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Underage Drinking: Myth vs. Reality

Dr. Matthew Clark shares information from "Quit Trying to Make Teen Drinking Safe" by Elizabeth Heubeck

GRAND RAPIDS, Mich. — With prom season ending and high school graduations picking up, it's a time of the year where many young people are looking to celebrate -- often times with alcohol. 

Dr. Matthew Clark shares some information from the "Quit Trying to Make Teen Drinking Safe" by Elizabeth Heubeck and tackles some of the myths surrounded by underage drinking.

Well-intentioned efforts to keep adolescents safe while consuming alcohol: Thinking that it's better in a supervised, known place than an unknown setting.  Social scientists have discovered that it actually helps to fuel an epidemic of teenage binge drinking.  

Although many parents of today's teens drank when they were young, data show important differences between teen drinking then and now.  In 1991 about half of high school students reported consuming alcohol, according to Center for Disease Control and Prevention.  Today, less than 18% of high schoolers drink.  That 65% is good but here's the bad side: many of today's teens who choose to drink do so in excess.  More than half report episodes of binge drining--consuming fiver or more drinks at a time.   Loyola Marymount University researchers report now it's more black out drinking...drinking to get extremely drunk.

Parents who attempt to provide safe parameters such as having teens drink in the basement with friends actually increase the likelihood their teens will become binge drinkers.  Evidence demonstrates that teens benefit from waiting even a few years before they start drinking.  and parents have more influence over their teens' decisions on alcohol use than they realize.

Scare tactics do not work.  Teens disengage from shock tactics.  Factual information in straightforward manner is more effective.  For teens today information is the most powerful tool.  

The Human brain not fully formed until adulthood which is about the mid 20's. Images show that heavy drinking teens performed more poorly involving tasks of attention, memory, and executive functioning.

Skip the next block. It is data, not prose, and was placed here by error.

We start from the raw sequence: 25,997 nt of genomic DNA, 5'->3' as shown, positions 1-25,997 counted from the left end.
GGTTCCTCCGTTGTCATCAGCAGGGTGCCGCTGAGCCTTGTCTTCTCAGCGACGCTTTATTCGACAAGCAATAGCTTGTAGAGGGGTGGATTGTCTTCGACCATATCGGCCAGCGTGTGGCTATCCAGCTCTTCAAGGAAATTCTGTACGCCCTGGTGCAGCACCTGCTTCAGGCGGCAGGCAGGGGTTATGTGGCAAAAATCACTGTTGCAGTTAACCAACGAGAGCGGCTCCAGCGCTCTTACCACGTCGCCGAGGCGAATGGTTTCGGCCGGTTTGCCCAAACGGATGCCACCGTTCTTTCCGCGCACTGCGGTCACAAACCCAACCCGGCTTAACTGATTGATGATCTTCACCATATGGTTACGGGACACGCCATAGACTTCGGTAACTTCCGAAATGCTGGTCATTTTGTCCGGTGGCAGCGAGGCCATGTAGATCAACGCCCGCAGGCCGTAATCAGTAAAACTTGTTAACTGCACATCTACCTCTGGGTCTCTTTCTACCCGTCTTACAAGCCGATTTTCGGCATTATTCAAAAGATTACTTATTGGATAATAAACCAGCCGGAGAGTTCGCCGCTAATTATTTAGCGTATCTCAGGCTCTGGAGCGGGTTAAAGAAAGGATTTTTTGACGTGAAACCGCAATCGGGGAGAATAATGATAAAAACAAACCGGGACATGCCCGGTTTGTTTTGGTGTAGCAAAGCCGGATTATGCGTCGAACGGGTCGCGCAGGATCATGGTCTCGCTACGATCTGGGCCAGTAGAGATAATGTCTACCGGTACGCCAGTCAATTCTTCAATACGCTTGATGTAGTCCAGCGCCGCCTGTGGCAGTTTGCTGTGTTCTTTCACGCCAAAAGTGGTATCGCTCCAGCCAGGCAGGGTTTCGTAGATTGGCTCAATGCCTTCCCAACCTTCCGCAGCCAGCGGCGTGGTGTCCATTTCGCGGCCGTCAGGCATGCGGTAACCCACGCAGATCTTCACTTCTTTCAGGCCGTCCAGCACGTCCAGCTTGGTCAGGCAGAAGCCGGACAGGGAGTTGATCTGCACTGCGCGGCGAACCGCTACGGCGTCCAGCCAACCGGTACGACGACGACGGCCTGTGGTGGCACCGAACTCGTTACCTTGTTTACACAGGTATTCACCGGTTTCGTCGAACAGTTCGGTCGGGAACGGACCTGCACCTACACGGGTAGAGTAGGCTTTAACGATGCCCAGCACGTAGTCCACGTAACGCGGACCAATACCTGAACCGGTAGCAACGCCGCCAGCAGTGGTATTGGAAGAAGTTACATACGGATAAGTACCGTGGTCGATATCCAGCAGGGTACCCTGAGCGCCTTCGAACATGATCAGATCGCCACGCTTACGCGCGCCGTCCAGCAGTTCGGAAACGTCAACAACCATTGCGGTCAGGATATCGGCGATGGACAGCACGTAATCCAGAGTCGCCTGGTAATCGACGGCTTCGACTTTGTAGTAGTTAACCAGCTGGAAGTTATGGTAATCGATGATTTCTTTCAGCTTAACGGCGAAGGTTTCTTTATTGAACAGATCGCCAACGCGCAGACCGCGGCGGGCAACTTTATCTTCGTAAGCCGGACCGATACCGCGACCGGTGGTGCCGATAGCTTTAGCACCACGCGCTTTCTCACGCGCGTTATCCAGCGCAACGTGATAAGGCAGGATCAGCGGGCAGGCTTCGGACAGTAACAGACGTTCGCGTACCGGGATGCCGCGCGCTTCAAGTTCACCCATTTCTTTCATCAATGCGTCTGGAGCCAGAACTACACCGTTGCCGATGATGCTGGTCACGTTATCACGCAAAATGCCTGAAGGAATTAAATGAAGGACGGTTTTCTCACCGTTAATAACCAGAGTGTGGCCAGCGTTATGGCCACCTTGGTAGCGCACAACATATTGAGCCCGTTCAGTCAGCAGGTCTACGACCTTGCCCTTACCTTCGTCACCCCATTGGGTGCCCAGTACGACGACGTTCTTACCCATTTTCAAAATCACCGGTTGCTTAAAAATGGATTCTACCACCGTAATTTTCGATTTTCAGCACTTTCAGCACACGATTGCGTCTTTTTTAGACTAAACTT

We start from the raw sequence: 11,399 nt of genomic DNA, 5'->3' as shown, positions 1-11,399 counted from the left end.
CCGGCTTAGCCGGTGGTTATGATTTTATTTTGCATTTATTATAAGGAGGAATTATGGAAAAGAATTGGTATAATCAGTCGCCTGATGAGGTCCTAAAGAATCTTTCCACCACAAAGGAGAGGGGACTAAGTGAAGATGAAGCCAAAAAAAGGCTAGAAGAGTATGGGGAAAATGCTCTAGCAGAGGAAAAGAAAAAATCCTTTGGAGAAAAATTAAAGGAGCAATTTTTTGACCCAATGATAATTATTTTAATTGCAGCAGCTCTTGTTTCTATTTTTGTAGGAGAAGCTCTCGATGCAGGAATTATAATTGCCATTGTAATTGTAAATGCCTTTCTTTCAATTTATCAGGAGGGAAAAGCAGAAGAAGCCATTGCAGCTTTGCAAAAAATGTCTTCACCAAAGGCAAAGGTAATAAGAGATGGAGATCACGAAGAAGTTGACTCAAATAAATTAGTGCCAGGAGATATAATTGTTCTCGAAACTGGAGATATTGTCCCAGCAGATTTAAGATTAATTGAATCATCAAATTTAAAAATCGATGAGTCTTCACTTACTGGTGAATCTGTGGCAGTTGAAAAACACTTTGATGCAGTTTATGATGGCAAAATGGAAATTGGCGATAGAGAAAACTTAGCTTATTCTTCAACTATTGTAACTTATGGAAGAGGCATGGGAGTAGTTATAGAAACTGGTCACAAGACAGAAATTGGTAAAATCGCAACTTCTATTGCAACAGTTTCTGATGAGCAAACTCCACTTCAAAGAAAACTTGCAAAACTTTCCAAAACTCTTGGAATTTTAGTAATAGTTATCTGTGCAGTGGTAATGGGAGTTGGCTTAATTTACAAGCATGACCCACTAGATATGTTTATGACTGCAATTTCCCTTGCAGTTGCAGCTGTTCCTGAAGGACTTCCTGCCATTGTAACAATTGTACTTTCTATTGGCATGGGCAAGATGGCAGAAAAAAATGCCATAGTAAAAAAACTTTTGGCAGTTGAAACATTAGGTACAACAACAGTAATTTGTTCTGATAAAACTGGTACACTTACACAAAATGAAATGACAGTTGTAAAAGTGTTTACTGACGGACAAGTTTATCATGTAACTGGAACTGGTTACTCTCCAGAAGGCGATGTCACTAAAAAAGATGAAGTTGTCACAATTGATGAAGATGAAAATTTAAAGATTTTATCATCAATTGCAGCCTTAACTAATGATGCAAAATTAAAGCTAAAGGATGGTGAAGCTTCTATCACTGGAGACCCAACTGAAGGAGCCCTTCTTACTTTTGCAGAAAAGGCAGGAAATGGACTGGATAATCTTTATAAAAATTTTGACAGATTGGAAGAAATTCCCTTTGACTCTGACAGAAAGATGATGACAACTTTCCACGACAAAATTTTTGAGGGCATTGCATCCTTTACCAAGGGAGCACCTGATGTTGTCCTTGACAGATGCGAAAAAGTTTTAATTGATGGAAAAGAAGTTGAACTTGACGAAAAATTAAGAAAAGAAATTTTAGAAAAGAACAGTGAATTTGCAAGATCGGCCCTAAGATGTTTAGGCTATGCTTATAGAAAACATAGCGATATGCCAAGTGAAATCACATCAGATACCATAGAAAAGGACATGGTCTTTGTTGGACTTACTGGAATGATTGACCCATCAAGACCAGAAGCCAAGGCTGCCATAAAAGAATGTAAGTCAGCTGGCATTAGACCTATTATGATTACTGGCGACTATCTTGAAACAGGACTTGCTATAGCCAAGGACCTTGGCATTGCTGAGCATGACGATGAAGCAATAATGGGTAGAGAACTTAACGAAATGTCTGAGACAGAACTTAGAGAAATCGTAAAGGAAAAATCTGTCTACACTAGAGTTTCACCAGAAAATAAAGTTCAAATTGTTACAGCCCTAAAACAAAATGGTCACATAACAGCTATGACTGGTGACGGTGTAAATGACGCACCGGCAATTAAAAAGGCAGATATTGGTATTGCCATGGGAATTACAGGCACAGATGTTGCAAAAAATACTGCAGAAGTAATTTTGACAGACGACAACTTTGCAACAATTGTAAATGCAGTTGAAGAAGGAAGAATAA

Parents are the number one protecting factor.  Teens least prone to heavy drinking had parents who combine warmth and high accountability and knowing where their teens are.  

Myths:  If I can teach them to drink at home they'll be fine.  
Reality:  Teens who use alcohol before age 15 are six times more likely to become alcohol dependent than those who wait til after age 21.

Myth:  If they don't drink in H.S. they will go Crazy with alcohol in College not knowing how to handle it.
Reality:  Teens who don't drink in H.S. are usually light drinkers compared to those who did drink in H.S.

Myth:  Parents sometimes think other parents behaviors and opinions are more lax than theirs
Reality:  Most parents have similar beliefs but can be made to feel that they are being too strict, protective because it appears they are the anomaly 

Many parents feel uncomfortable discussing drinking alcohol with their children.  Suggestions:  Don't lecture or shame.  

Have multiple small conversations that start early, when kids are about 9 or 10 years old.  Well before likely to start experimenting with alcohol.  Present in a caring manner.  Tell your teen I want what's best for you.  

Courtesy: Information from Quit Trying to Make Teen Drinking Safe by Elizabeth Heubeck

To contact Dr. Clark, please visit http://www.theclarkinstitute.com/

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